The AI Singularity — Existential Risk or Philosophical Fallacy?

On the friction of the slippery slope to superintelligence

Andreas Maier

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The AI Singularity — Existential Risk or Philosophical Fallacy? Image created by DALL-E 3

In today’s popular culture and in particular on social media, we find quite opposing views whether AI is an existential risk or no significant harm. Much of the discussion is led in an opinionated fashion and the depths of the argument are only rarely presented in details. In this article, we want to summarise its roots from the “weak vs. strong AI” discussion to an in detail analysis of the main versions of the AI singularity argument. After discussing all the pros and cons, we will see that there is actually a quite clear answer to whether present day’s AI is an existential risk or not.

Watercolor painting of two chessboards. On the left, a sophisticated robot plays chess with a human, demonstrating the capabilities of strong AI. On the right, a basic robot arm hesitates over a move, representing the limitations of weak AI. The background is soft and pastel, evoking a sense of calm reflection. Image created by DALL-E 3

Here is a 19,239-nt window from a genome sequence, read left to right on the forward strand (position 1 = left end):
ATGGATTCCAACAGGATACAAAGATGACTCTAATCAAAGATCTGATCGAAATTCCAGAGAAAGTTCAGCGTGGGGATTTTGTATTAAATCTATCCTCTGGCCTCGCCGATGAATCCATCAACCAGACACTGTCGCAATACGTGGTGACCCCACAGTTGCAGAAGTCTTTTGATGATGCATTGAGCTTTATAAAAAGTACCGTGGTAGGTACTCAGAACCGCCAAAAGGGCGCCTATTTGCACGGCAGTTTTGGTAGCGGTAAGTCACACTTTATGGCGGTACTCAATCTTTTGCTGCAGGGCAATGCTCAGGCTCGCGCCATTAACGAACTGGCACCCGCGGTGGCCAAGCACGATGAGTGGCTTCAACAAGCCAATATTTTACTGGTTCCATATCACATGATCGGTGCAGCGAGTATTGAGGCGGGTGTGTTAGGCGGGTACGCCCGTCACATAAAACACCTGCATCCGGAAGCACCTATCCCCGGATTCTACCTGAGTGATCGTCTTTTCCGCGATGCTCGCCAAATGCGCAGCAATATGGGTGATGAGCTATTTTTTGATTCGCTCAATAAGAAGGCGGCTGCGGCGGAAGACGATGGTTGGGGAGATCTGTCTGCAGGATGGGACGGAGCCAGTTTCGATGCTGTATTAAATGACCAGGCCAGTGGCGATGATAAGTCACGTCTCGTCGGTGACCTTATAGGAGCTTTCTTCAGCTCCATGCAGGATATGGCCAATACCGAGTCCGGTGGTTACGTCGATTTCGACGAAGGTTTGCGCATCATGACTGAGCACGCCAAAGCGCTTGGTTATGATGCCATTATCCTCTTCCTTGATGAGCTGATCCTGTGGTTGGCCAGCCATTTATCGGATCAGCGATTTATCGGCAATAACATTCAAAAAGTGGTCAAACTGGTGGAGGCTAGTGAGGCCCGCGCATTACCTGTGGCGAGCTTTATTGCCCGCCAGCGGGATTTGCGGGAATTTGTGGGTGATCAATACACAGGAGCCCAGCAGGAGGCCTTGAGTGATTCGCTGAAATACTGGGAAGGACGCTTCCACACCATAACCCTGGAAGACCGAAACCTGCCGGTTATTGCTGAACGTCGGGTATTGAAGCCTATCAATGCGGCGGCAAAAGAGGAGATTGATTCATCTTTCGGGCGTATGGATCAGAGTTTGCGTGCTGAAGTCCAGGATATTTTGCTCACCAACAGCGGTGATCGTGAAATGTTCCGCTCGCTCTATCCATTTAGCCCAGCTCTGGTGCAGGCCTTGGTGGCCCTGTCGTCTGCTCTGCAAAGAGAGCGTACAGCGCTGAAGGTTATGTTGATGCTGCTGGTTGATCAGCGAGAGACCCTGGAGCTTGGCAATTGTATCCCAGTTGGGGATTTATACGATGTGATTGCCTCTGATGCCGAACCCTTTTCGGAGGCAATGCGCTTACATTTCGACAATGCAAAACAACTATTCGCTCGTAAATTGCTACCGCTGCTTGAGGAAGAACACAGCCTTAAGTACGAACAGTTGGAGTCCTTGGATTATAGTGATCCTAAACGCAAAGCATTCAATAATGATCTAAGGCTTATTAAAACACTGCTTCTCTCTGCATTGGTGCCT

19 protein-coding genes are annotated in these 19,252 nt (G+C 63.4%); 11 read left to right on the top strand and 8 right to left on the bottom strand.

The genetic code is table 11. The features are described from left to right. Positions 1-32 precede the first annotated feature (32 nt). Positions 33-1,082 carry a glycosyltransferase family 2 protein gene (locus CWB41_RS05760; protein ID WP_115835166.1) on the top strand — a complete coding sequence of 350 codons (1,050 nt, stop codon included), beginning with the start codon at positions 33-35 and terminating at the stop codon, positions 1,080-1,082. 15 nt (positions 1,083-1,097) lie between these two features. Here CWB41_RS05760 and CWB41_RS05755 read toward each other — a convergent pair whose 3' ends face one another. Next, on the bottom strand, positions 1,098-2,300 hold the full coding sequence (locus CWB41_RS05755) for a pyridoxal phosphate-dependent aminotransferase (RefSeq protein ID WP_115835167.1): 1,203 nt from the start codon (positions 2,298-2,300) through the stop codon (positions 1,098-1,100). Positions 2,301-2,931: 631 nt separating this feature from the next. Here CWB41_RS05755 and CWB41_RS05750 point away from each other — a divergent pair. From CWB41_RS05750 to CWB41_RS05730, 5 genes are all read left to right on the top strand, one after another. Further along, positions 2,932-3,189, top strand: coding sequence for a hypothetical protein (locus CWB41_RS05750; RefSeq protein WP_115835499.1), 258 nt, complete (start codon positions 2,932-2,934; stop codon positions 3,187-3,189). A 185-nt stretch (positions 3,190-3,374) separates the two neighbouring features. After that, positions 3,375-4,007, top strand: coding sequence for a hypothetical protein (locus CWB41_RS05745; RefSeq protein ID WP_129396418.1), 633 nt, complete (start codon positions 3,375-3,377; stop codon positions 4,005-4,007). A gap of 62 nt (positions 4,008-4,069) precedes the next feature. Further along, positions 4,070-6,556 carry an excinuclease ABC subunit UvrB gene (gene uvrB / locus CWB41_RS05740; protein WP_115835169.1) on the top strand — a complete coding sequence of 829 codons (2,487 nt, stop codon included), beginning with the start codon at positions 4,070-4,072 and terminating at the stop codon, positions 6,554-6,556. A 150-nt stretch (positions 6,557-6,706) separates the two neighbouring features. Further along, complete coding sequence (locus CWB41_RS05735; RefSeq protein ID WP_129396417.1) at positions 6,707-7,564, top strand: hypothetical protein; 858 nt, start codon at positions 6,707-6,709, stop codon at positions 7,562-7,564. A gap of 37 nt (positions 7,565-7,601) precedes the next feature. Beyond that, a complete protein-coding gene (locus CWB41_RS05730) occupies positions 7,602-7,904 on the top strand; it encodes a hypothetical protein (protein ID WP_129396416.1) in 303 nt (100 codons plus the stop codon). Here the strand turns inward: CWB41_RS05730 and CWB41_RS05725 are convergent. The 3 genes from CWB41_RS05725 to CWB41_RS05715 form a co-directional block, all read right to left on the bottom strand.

Weak vs. Strong AI

The Stanford Encyclopedia of Philosophy provides an excellent introduction to this decade spanning discussion in science and philosophy. In the following, we will summarize its main arguments:

Weak AI is concerned with the development of specialized systems capable of executing tasks that require human-level intelligence, albeit without the accompanying consciousness or understanding. In contrast, strong AI aspires to construct artificial entities on human level able to emulate human cognitive functions including consciousness. The main argument for the feasibility of strong AI is that the brain is essentially a compute device and therefore human-level intelligence must also be achievable on different compute devices such as personal computers.

A salient argument against the feasibility of Strong AI is the Gödelian Argument, which was initially proposed by J.R. Lucas and later elaborated upon by physicist Roger Penrose. This argument leverages Gödel’s incompleteness theorems to suggest that there are inherent limitations to what can be computed or formalized, thereby casting doubt on the notion that machines can ever achieve the full spectrum of human intelligence.

Hubert Dreyfus offers yet another critique, arguing that human expertise is not solely rooted in the symbolic manipulation of information. Dreyfus…

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Andreas Maier

I do research in Machine Learning. My positions include being Prof @FAU_Germany, President @DataDonors, and Board Member for Science & Technology @TimeMachineEU